We hear a lot about understanding the Enneagram, as such — the system, the types, the arrows, the instincts, and so on. But we hear less about understanding the teachings about these things, in themselves. The expression “it’s not rocket science” is very true here, but not in the conventional meaning. Rather, what we need to realise is, it’s not like maths. It’s not logic. It’s humanity — and sometimes, it’s life itself.
Because of this, we need to approach learning about the Enneagram (and everything in connection with it and around it) differently from how we would approach, say, learning a new language, or physics, or even psychology. Sure, just like these other topics, there’s tons of of information about the Enneagram. Even if we subtract the misunderstandings, the bad teachings, the flattened-out-and-packaged bits tweaked to fit into modern personality typing, it’s a lot. If we’re fascinated with the model, we might, quite understandably, want to cover as much as we can. And that’s absolutely fine.
What we need to understand, though, it that is not enough that we learn what we’re being taught in books, courses and teachings. It’s also imperative that we get it. And this hinges on us understanding the purpose of what is being taught.
Often, we regard learning something and getting it as being the same thing. When we learnt that two plus two equals four, we instantly got it. The process was so automatic and so immediate that we probably didn’t even realise that learning something and getting that same something can sometimes be quite separate processes — and, occasionally, vastly different ones.
So what does this look like in the Enneagram context?
With the explosion of popularity of the Enneagram model, increasingly I notice people getting caught up in handfuls of traits, or zoomed-in pieces of descriptions of the different personality types. Maybe they are fairly new to the Enneagram — they might have been to a workshop or read a book or two — and they are trying to make out their (or someone else’s) type. And then they say something like: “Well, so-and-so says that X is typical for Twos, and I’m really X — so likely, I’m a Two.” Or, “In the teaching from so-and-so, it’s clear that Sevens typically have the perspective of Y — and that’s so me, so I’m a Seven for sure.” Or even just ask, “What type would do/think/feel Z?”
This is an example of what I’m referring to — and it just doesn’t work that way. We can’t focus on bits and pieces and expect to get it right. And, as it turns out, when you take a step back and see the bigger picture, a lot of well-founded, thought through stuff is actually only pieces of a much bigger puzzle. A big part of this puzzle is you, of course; learning about the types is only half of the equation (if that). I’ve frequently written about this inner work, and I’m sure to return to the topic. (At the end of this article, there are links to some of these previous posts.) But another part of the puzzle, and the one that’s relevant to this article, is realising that collecting lists of traits or learning teachings doesn’t suffice. It doesn’t matter how rich and detailed they might be — you also need to understand what it is that they are actually saying.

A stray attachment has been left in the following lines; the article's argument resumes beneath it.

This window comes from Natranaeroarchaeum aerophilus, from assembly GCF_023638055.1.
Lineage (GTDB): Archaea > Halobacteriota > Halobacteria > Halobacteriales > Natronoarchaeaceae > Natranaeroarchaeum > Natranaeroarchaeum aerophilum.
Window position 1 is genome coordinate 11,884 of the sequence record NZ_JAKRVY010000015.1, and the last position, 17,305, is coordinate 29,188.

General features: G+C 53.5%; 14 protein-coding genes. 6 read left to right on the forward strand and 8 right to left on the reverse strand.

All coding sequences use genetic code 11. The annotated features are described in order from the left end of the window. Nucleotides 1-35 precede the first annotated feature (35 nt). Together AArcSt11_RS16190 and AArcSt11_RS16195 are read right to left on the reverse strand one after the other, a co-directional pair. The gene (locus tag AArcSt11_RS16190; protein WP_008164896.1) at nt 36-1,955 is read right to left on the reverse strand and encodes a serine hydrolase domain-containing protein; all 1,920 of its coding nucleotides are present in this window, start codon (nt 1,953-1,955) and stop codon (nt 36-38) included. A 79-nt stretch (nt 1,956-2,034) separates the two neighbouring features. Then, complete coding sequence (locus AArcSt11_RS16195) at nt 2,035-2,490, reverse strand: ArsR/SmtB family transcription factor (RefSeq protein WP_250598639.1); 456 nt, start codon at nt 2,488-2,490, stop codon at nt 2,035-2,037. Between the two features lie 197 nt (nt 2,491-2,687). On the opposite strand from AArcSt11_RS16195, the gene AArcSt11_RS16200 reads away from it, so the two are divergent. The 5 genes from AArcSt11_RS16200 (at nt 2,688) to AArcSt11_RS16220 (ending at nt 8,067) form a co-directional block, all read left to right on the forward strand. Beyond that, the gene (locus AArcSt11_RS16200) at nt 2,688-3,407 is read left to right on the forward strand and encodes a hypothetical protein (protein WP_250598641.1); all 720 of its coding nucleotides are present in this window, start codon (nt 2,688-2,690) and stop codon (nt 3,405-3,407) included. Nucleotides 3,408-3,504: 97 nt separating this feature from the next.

An example: “Orientation to time”
One example that caught my attention quite recently has to do with the use of the types’ various orientations to time as part of their descriptions. For instance, Suzanne Stabile has discussed this, and in her descriptions the Three, Seven and Eight all are future-oriented — as these types are focussed on doing something to affect the outcome of what’s going on. You can’t change the past or what already happening in the present, but you can affect what’s going to happen (at least in theory 😉). So, these three types look to the future as a way of their personality’s expression. As for the Six, One and Two, they all want to do the right thing in the current situation and make sense of what that is (for them), which makes them oriented towards the present. And Nines, Fours and Fives spend a lot of time with themselves, inside themselves, relating to their inner worlds, thoughts and feelings — which spring from the past. (Needless to say, this summary is nowhere near enough to get what she wants to convey, so if you’re interested, look her up and explore further. Here, I’m just using it as an example.)
These descriptions are all relevant as part of the personality features that are being described. But does that mean Ones are never caught up in the past, or that Fives don’t prepare for the future? A quick look around the Ones and Fives we know personally immediately reveals that this is not really the case at all. The categories of time-orientation are describing a broader tendency about the psychology of these type groups, not saying that Fives live in the past or Twos don’t plan for tomorrow’s lunchbox.
Then we might go on to read Don Riso‘s and Russ Hudson’s classic The Wisdom of the Enneagram and get really confused. In this book, the personalities of the instinctual triad, i e the Eight, Nine and One, are decribed as relating to the present, while those of the emotional triad (Two, Three and Four) relate to the past and those of the intellectual triad (Five, Six and Seven) to the future. What gives? Is Stabile wrong? Are Riso-Hudson wrong? Aren’t these people all Enneagram experts?
Truth from different perspectives